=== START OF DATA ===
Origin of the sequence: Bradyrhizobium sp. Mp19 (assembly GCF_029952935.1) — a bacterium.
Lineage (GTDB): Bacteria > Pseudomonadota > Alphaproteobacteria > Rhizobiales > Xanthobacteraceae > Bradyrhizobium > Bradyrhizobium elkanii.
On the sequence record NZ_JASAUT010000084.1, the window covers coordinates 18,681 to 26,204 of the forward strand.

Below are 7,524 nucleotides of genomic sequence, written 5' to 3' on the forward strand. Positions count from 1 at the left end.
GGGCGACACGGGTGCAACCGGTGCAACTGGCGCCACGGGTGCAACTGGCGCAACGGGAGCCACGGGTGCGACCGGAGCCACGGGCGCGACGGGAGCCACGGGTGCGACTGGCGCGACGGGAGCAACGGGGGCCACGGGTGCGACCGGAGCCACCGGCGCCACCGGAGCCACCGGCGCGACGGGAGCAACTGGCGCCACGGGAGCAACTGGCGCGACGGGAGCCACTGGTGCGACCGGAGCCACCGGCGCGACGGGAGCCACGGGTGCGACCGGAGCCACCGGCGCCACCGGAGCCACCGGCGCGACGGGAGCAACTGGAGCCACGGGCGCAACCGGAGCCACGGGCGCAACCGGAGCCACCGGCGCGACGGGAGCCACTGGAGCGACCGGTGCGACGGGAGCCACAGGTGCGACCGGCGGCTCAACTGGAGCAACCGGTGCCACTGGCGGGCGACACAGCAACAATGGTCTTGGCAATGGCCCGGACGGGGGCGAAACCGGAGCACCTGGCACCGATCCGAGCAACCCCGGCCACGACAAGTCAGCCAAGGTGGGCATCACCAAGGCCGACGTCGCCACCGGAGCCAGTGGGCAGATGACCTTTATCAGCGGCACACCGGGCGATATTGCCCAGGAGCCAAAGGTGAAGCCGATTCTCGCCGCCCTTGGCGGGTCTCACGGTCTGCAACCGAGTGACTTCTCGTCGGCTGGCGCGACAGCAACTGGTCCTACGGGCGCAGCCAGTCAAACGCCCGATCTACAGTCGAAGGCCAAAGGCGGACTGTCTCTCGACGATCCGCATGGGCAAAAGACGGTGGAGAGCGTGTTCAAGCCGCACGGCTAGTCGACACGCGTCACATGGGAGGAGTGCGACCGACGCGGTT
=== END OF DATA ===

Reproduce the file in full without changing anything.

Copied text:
Origin of the sequence: Bradyrhizobium sp. Mp19 (assembly GCF_029952935.1) — a bacterium.
Lineage (GTDB): Bacteria > Pseudomonadota > Alphaproteobacteria > Rhizobiales > Xanthobacteraceae > Bradyrhizobium > Bradyrhizobium elkanii.
On the sequence record NZ_JASAUT010000084.1, the window covers coordinates 18,681 to 26,204 of the forward strand.

Below are 7,524 nucleotides of genomic sequence, written 5' to 3' on the forward strand. Positions count from 1 at the left end.
GGGCGACACGGGTGCAACCGGTGCAACTGGCGCCACGGGTGCAACTGGCGCAACGGGAGCCACGGGTGCGACCGGAGCCACGGGCGCGACGGGAGCCACGGGTGCGACTGGCGCGACGGGAGCAACGGGGGCCACGGGTGCGACCGGAGCCACCGGCGCCACCGGAGCCACCGGCGCGACGGGAGCAACTGGCGCCACGGGAGCAACTGGCGCGACGGGAGCCACTGGTGCGACCGGAGCCACCGGCGCGACGGGAGCCACGGGTGCGACCGGAGCCACCGGCGCCACCGGAGCCACCGGCGCGACGGGAGCAACTGGAGCCACGGGCGCAACCGGAGCCACGGGCGCAACCGGAGCCACCGGCGCGACGGGAGCCACTGGAGCGACCGGTGCGACGGGAGCCACAGGTGCGACCGGCGGCTCAACTGGAGCAACCGGTGCCACTGGCGGGCGACACAGCAACAATGGTCTTGGCAATGGCCCGGACGGGGGCGAAACCGGAGCACCTGGCACCGATCCGAGCAACCCCGGCCACGACAAGTCAGCCAAGGTGGGCATCACCAAGGCCGACGTCGCCACCGGAGCCAGTGGGCAGATGACCTTTATCAGCGGCACACCGGGCGATATTGCCCAGGAGCCAAAGGTGAAGCCGATTCTCGCCGCCCTTGGCGGGTCTCACGGTCTGCAACCGAGTGACTTCTCGTCGGCTGGCGCGACAGCAACTGGTCCTACGGGCGCAGCCAGTCAAACGCCCGATCTACAGTCGAAGGCCAAAGGCGGACTGTCTCTCGACGATCCGCATGGGCAAAAGACGGTGGAGAGCGTGTTCAAGCCGCACGGCTAGTCGACACGCGTCACATGGGAGGAGTGCGACCGACGCGGTT